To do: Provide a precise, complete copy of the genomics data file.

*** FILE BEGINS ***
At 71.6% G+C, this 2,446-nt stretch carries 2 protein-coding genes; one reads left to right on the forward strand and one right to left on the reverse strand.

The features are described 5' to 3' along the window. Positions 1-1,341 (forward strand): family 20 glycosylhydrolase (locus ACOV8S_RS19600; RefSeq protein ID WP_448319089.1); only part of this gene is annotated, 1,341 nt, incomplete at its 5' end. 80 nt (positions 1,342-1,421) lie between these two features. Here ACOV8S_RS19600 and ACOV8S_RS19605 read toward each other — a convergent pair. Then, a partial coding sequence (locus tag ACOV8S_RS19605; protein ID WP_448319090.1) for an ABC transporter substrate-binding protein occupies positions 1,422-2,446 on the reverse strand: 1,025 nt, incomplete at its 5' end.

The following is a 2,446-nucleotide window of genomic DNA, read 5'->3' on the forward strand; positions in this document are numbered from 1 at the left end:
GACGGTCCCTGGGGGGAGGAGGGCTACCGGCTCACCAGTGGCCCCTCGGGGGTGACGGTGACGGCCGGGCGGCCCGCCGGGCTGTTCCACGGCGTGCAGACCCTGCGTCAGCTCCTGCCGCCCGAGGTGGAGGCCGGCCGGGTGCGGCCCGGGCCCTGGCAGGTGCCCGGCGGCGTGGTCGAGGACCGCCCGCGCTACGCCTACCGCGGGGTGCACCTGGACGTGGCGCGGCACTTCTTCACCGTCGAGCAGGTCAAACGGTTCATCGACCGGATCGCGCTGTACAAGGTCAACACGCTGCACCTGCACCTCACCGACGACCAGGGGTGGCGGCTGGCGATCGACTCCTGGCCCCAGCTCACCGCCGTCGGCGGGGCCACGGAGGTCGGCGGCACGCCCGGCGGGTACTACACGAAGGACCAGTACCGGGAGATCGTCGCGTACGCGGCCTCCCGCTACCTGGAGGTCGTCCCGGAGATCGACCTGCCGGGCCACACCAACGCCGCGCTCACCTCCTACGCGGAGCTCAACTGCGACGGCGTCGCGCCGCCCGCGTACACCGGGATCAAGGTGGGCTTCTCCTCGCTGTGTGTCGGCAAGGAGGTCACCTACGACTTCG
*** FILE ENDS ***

At 71.6% G+C, this 2,446-nt stretch carries 2 protein-coding genes; one reads left to right on the forward strand and one right to left on the reverse strand.

The features are described 5' to 3' along the window. Positions 1-1,341 (forward strand): family 20 glycosylhydrolase (locus ACOV8S_RS19600; RefSeq protein ID WP_448319089.1); only part of this gene is annotated, 1,341 nt, incomplete at its 5' end. 80 nt (positions 1,342-1,421) lie between these two features. Here ACOV8S_RS19600 and ACOV8S_RS19605 read toward each other — a convergent pair. Then, a partial coding sequence (locus tag ACOV8S_RS19605; protein ID WP_448319090.1) for an ABC transporter substrate-binding protein occupies positions 1,422-2,446 on the reverse strand: 1,025 nt, incomplete at its 5' end.

The following is a 2,446-nucleotide window of genomic DNA, read 5'->3' on the forward strand; positions in this document are numbered from 1 at the left end:
GACGGTCCCTGGGGGGAGGAGGGCTACCGGCTCACCAGTGGCCCCTCGGGGGTGACGGTGACGGCCGGGCGGCCCGCCGGGCTGTTCCACGGCGTGCAGACCCTGCGTCAGCTCCTGCCGCCCGAGGTGGAGGCCGGCCGGGTGCGGCCCGGGCCCTGGCAGGTGCCCGGCGGCGTGGTCGAGGACCGCCCGCGCTACGCCTACCGCGGGGTGCACCTGGACGTGGCGCGGCACTTCTTCACCGTCGAGCAGGTCAAACGGTTCATCGACCGGATCGCGCTGTACAAGGTCAACACGCTGCACCTGCACCTCACCGACGACCAGGGGTGGCGGCTGGCGATCGACTCCTGGCCCCAGCTCACCGCCGTCGGCGGGGCCACGGAGGTCGGCGGCACGCCCGGCGGGTACTACACGAAGGACCAGTACCGGGAGATCGTCGCGTACGCGGCCTCCCGCTACCTGGAGGTCGTCCCGGAGATCGACCTGCCGGGCCACACCAACGCCGCGCTCACCTCCTACGCGGAGCTCAACTGCGACGGCGTCGCGCCGCCCGCGTACACCGGGATCAAGGTGGGCTTCTCCTCGCTGTGTGTCGGCAAGGAGGTCACCTACGACTTCG